I'm not sure what I would be if I had a choice - but I do otherwise agree! I'm not good at being a woman, but I don't think I'd be good at being a man either! I don't much care what I look, have a short haircut because it's easy to care for, and am generally independent. But for being a typical man, I think I cry too much over things in the news, squee over cute things a lot, and am generally not very assertive or athletic! ...I'd rather society change rather than myself, but how likely is that?

    Quote Originally Posted by Tallulah View Post
    Kinda tangentially, but still relevant, I idolized Bette Davis growing up. So I grew up thinking it was just fine to be a strong, intelligent woman who doesn't suffer fools. It took me a long time to realize that that confidence in non-traditional femininity was developed in a vacuum, and dudes don't really aspire to date women like Bette. Which is fine, but it also sucks, because it has always felt like I had to be less of what I truly am to interest a man. I always related to those strong women like Bette and Katharine and Roz Russell, because I felt like they were who they were on their own terms. They weren't ever the girlfriend of the real star--they were the headliner, with a strong-and-equal sparring partner who adored them by their sides. I honestly don't think I'll ever quite get over that fantasy. I love and hate Hollywood for that.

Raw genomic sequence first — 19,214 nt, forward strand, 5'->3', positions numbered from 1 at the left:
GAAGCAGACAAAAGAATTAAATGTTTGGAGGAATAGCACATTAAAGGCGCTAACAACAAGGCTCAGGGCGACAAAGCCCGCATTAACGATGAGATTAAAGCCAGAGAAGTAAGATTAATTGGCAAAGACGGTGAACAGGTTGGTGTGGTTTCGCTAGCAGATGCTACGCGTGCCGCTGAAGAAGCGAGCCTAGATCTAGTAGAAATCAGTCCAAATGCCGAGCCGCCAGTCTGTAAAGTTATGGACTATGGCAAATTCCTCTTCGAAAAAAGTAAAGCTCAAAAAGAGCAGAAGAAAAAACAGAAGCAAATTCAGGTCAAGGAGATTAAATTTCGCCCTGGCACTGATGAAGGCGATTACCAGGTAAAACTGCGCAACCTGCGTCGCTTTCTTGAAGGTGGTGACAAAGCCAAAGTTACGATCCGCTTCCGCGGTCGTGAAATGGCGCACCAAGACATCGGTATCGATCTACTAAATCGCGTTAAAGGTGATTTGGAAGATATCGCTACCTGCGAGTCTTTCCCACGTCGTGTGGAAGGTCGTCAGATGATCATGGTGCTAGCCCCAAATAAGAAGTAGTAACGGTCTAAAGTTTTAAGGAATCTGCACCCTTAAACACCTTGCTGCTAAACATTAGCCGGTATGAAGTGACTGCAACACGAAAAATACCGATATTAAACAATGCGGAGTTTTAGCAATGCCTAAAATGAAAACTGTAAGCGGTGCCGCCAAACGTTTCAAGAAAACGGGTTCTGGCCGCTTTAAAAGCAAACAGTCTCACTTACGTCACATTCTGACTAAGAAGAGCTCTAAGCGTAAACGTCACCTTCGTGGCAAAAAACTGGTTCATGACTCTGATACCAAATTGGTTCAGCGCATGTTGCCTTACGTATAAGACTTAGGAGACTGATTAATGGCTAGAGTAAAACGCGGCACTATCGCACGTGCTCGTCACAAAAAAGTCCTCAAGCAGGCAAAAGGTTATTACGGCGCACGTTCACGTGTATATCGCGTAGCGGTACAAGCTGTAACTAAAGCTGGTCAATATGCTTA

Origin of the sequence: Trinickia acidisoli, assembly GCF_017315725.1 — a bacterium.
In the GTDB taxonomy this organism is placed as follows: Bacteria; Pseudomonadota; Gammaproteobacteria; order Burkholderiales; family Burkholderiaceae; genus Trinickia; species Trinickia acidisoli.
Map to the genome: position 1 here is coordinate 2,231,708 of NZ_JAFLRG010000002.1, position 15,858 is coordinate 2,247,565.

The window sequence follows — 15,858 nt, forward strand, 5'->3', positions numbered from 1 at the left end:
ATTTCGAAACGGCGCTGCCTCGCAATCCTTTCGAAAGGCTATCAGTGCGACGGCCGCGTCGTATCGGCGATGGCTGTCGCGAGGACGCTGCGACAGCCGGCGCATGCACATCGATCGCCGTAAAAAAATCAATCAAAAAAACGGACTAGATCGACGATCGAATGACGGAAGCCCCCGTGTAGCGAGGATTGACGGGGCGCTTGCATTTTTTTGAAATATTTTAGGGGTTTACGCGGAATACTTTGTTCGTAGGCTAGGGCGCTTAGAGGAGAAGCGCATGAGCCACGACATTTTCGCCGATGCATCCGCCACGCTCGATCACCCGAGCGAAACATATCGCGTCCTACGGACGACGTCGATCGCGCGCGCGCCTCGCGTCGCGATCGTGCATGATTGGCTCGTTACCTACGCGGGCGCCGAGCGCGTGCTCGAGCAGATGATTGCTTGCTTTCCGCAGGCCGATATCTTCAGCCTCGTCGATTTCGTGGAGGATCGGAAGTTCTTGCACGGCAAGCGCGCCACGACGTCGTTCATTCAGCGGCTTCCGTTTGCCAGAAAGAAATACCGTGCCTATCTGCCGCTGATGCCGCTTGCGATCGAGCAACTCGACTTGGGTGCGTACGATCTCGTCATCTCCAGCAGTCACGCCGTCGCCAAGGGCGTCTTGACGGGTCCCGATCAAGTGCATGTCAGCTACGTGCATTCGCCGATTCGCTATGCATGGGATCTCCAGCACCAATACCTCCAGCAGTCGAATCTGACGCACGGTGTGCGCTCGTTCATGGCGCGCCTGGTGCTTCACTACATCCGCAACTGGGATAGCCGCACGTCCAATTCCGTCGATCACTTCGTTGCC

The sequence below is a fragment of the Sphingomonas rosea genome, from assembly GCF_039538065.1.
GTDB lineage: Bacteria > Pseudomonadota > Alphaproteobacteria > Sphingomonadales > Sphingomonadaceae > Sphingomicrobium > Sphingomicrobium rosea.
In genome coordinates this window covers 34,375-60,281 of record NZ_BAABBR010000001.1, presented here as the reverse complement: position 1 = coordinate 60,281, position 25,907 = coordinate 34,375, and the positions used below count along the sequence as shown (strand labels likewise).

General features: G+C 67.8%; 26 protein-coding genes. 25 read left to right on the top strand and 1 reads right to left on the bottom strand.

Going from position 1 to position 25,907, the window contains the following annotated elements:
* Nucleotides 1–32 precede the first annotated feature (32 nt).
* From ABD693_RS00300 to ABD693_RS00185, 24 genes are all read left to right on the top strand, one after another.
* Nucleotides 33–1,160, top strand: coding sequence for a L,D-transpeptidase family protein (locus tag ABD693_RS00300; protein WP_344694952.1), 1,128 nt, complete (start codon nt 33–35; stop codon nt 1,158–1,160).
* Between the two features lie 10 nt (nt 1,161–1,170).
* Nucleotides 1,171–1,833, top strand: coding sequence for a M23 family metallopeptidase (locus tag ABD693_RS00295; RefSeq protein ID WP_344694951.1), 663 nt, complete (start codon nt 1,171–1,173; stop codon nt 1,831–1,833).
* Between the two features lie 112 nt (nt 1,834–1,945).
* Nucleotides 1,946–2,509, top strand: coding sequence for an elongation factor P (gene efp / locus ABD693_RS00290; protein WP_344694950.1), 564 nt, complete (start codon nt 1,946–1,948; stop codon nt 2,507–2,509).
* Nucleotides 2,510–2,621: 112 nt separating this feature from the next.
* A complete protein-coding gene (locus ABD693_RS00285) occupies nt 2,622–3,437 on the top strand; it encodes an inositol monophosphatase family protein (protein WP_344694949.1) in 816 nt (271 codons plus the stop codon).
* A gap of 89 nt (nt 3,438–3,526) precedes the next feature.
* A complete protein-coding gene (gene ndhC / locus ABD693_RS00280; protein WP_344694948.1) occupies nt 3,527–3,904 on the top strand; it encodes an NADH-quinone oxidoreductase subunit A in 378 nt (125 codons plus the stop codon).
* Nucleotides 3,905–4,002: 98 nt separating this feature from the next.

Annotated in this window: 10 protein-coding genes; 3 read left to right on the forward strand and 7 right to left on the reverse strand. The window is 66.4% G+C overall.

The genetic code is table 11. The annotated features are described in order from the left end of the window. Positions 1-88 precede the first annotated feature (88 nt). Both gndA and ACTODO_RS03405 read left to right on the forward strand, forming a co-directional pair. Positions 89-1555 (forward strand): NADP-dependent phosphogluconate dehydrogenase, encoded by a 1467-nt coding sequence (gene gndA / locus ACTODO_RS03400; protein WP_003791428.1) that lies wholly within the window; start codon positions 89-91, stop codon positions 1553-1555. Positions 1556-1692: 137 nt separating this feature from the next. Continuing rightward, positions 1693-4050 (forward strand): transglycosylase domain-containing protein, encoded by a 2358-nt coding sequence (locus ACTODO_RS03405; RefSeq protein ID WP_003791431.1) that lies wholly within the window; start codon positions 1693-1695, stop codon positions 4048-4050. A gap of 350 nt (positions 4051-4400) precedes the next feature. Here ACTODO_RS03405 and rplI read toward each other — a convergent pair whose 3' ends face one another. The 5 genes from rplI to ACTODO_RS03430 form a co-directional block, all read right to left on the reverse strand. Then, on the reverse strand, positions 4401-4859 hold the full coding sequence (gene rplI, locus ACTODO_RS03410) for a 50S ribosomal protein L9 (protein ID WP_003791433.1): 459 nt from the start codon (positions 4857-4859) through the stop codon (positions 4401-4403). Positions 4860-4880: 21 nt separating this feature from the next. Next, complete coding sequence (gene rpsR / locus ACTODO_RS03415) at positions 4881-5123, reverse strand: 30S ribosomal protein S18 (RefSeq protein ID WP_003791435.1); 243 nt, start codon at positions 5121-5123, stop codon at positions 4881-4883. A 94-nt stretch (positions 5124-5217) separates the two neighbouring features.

...Wait, women who aren't just love interests? I need to watch better movies.

  3. #83
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    Me too! My mother always accuses me of having bad hairdo, can't seem to get make-ups right, etc etc that relates to appearance.